Wednesday, September 4, 2013

Mises on Monopoly

In my brief encounter with the Austrian school, I commonly observe that the charge of monopoly against capitalism is immediately dismissed as a product of interventionism. The problem is most people I know are unaware about the existence of interventionism. The only system they know that is guilty of monopoly is capitalism. 



So I decided to study monopoly on my own to gain familiarity about the subject. I was able to find at least five sources from the web. These five sources include Ludwig von Mises' "Monopoly and Its Effects" taken from his book "Socialism: An Economic and Sociological Analysis", Hans F. Sennholz' "The Phantom Called 'Monopoly' ", Damien Manier's "Monopoly and Competition: Government Intervention and Its Effects on the Free Market", Sudha R. Shenoy's "The Source of Monopoly" and D. T. Armentano's "A Critique of Neoclassical and Austrian Monopoly Theory". 

Synthesizing these five sources would take longer time and so I decided to take one source at a time. At this point, I will go for Mises first.

In dealing with Mises' material, I rearrange the order of content according to the sequence I have in mind. I observe that for him, monopoly has two kinds. He also argues that among the fields in the study of economics, misunderstanding monopoly theory is widespread.

What is Monopoly?

It is popularly believed that a monopolist can do whatever he likes in fixing the price of a specific commodity. For Mises, this idea is false for it assumes that the monopolist is not subject under the law of the market. 

Others also believe that monopoly is good for it eliminates the waste of resources due to unnecessary competition. And since a monopolist could also maximize the division of labor, it is believed that this would result into cheaper production and commodity. 

Monopoly Under Capitalism

To understand monopoly, one must investigate first the condition that made monopoly price possible in the first place. The same law applies in determining both the monopoly price and the competetive price. The fact is, the monopolist cannot set the price that he wants simply because this will influence the market and the attitude of the consumers. Consumers respond to this, which affects the demand of the commodity. It will either increase or reduce depending on the price and the monopolist cannot escape this economic reality as any other producer and seller. 

Unlike other Austrian economists, Mises thinks that monopoly under capitalism is a reality that is difficult to deny. However, he qualifies this type of monopoly as limited to "specific primary production". In particular, he refers to mining. He accepts that monopoly can exist in this field even without government intervention. Other industries like oil, mercury, zinc and nickel, Mises thinks that monopoly can occasionally happen if the owners of these enterprises form an alliance. 

However, there are at least setbacks to this type of monopoly. One, when the income of mine owner increases, "production and consumption of their product fall" (p.392). And then, "A quantity of capital and labour which would otherwise have been active in this branch of production is diverted to other fields" (ibid.). Another setback is that the increase of income in a branch of world economy under monopoly would correspond to the decline of income in the remaining branches.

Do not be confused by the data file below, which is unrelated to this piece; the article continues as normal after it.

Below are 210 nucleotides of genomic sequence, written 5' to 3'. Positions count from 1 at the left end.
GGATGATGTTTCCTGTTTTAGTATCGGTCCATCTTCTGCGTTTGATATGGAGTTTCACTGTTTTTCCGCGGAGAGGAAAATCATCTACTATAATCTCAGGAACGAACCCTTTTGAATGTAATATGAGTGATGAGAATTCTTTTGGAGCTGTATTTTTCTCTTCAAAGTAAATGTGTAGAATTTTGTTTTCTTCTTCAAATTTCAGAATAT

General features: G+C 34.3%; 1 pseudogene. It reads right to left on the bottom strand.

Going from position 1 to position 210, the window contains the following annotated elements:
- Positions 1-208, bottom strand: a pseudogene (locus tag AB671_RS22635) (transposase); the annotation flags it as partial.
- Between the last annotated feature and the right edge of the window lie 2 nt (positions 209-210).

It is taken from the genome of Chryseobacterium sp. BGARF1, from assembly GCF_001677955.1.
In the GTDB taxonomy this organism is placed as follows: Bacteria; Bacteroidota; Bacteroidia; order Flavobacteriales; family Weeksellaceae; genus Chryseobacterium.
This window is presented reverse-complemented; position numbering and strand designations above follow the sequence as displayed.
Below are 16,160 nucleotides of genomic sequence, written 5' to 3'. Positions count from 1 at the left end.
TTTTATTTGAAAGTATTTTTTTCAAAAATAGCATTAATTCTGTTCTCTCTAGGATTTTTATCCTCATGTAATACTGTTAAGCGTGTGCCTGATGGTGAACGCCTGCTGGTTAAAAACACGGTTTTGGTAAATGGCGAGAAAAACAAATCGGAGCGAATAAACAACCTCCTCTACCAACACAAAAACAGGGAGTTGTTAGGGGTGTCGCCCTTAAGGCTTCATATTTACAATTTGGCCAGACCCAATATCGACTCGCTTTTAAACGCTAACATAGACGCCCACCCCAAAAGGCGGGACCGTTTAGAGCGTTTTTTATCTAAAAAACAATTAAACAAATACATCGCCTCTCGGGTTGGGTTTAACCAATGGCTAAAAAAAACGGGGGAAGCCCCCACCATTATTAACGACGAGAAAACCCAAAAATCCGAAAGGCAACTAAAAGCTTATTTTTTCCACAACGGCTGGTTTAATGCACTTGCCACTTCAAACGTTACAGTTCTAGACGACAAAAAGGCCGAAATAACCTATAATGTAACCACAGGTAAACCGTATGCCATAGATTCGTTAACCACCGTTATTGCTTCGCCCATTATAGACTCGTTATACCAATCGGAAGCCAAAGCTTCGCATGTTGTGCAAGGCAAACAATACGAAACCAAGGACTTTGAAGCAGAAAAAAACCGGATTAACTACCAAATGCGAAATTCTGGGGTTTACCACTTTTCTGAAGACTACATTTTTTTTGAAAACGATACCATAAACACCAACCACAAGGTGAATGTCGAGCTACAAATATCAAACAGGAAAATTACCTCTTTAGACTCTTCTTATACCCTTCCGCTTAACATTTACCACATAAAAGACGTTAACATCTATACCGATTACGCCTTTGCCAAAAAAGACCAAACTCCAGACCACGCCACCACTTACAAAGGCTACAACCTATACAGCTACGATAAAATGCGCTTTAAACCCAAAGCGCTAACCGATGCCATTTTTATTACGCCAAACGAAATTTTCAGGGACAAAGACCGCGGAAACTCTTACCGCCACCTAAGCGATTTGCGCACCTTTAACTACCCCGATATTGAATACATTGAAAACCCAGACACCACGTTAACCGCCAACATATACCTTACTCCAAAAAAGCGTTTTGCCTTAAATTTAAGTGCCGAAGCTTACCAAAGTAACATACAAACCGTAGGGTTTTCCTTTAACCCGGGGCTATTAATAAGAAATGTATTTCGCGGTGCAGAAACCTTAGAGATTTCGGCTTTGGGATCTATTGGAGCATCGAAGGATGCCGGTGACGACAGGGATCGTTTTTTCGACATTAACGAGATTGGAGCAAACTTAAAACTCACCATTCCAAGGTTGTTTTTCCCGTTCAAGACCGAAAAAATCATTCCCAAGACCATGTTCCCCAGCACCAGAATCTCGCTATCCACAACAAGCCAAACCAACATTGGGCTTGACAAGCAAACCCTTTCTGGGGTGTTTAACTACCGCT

This type of monopoly is normal under capitalism and still tolerable. What people usually blame as the monopoly inherent in capitalism is actually the result of government intervention. 

Monopoly Under Interventionism

Only through government interference that a monopolist is protected from both competition and the existence of substitute commodities. This type of monopoly is a common economic phenomenon among countries where socialistic policies protect the monopolist through the power of the State. 

Mises describes the impact of government intervention where the monopolist could derive "maximum net profit" from a higher price of a specific commodity even though the quantity of sales would be reduced. So such interference would result to a higher market price or monopoly price, greater profit, lower number of sold items and smaller consumption. But in order to do this, the monopolist must resort either to the withdrawal or the destruction of the surplus products in order to avoid the impact of the excess quantity on market prices. And so monopoly under interventionism leads to the reduction of wealth and people's welfare. This is the kind of monopoly attacked in these days. This could never happen under the free market

This type of monopoly enjoys special legal privileges such as tariffs and patents. Most cartels and trusts would never have existed in the first place "had not the governments created the necessary conditions by protectionist measures" (p. 390). Mises further states, "Manufacturing and commercial monopolies owe their origin not to a tendency immanent in capitalist economy but to governmental interventionist policy directed against free trade and laissez-faire" (pp. 390-391). 

Conclusion

This study helps me a lot by clarifying the distinction between two types of monopoly. It is now clear to me that from Mises' point of view, monopoly under a capitalist economy is much smaller and tolerable whereas under interventionism, monopoly results into the reduction of wealth and deprivation of the consumers' welfare.




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